Difference between revisions of "LavishScript"

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* [[LavishScript:Atoms|Atoms]]
* [[LavishScript:Atoms|Atoms]]
* [[LavishScript:File System|File System]]
* [[LavishScript:File System|File System]]
* [[LavishScript:Modules]]
* [[LavishScript:Modules|Modules]]
=== Development ===
=== Development ===

Revision as of 06:10, 19 October 2005


LavishScript is a fully-featured scripting engine. Its goal is to be an easy to learn (very few syntactical rules, as few operators as possible, and so on) command-based language. It is object-oriented and strongly typed.

LavishScript is designed with the idea that most scripting languages munge too many extra rules and operators to do different things. We believe that simplicity is key. Not necessarily simplicity in the range of available functionality, but simplicity in the structure of the language itself. The complete syntax for commands and data sequences is defined here. Script structure is also quite simple, and is defined here.

LavishScript is generally designed with non-programmers in mind (though logical thinking helps...). LavishScript isn't meant to be a replacement for other general-purpose languages, it is simply meant to be easy to use. If a "real" programming language is what you're looking for, maybe you should be using one instead of a scripting language, right? Most simple tasks can be completed with minimal research, but of course developing scripts will require some learning.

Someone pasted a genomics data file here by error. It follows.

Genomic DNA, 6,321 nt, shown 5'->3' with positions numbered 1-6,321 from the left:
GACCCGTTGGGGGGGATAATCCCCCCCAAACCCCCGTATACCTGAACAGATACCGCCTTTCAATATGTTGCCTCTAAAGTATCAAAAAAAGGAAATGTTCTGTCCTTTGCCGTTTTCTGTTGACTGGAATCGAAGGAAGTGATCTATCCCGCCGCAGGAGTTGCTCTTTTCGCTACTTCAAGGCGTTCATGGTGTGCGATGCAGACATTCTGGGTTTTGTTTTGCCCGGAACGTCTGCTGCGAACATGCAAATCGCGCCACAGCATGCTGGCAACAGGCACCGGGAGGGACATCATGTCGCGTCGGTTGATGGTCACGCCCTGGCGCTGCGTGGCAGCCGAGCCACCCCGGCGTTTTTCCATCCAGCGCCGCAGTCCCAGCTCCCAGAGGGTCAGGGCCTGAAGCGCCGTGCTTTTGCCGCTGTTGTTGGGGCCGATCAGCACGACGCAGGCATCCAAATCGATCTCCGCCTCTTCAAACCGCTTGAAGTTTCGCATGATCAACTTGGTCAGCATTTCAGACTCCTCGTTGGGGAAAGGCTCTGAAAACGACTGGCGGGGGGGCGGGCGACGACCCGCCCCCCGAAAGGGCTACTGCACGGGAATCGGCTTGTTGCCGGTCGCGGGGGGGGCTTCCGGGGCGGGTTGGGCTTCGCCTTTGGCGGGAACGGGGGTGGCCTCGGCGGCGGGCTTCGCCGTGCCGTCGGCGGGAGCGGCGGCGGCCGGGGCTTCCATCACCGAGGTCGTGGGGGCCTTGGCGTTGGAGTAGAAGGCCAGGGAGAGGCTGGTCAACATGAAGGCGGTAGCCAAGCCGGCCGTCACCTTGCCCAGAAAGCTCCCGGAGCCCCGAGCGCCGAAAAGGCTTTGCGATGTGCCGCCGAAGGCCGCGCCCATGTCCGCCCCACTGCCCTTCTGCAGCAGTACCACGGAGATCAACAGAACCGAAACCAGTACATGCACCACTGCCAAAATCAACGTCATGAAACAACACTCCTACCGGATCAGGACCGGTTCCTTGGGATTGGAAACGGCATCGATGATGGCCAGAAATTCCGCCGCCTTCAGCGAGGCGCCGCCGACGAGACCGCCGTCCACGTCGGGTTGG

LavishScript allows any number of persistent scripts simultaneously, each of which are given a time slice per "pulse". Pulse timing is defined by the application (such as Fury or Inner Space), so each pulse may be defined as once per frame in a game (as in frames per second), or may simply be as soon as possible after the previous pulse, or can be distributed evenly at specific intervals. The priority level, dictating how much of a time slice is given per pulse, for a script may be set using the Turbo command.

Internally, LavishScript uses C++ objects to perform the scripting duties. By design, every command takes the same form as a standard C console application (i.e. int main(int argc, char *argv[])), as does every built-in variable (called Top-Level Objects) to a lesser extent. This means that developing a LavishScript module is just as painless as developing a console app.


LavishScript encompasses these basic parts


See Also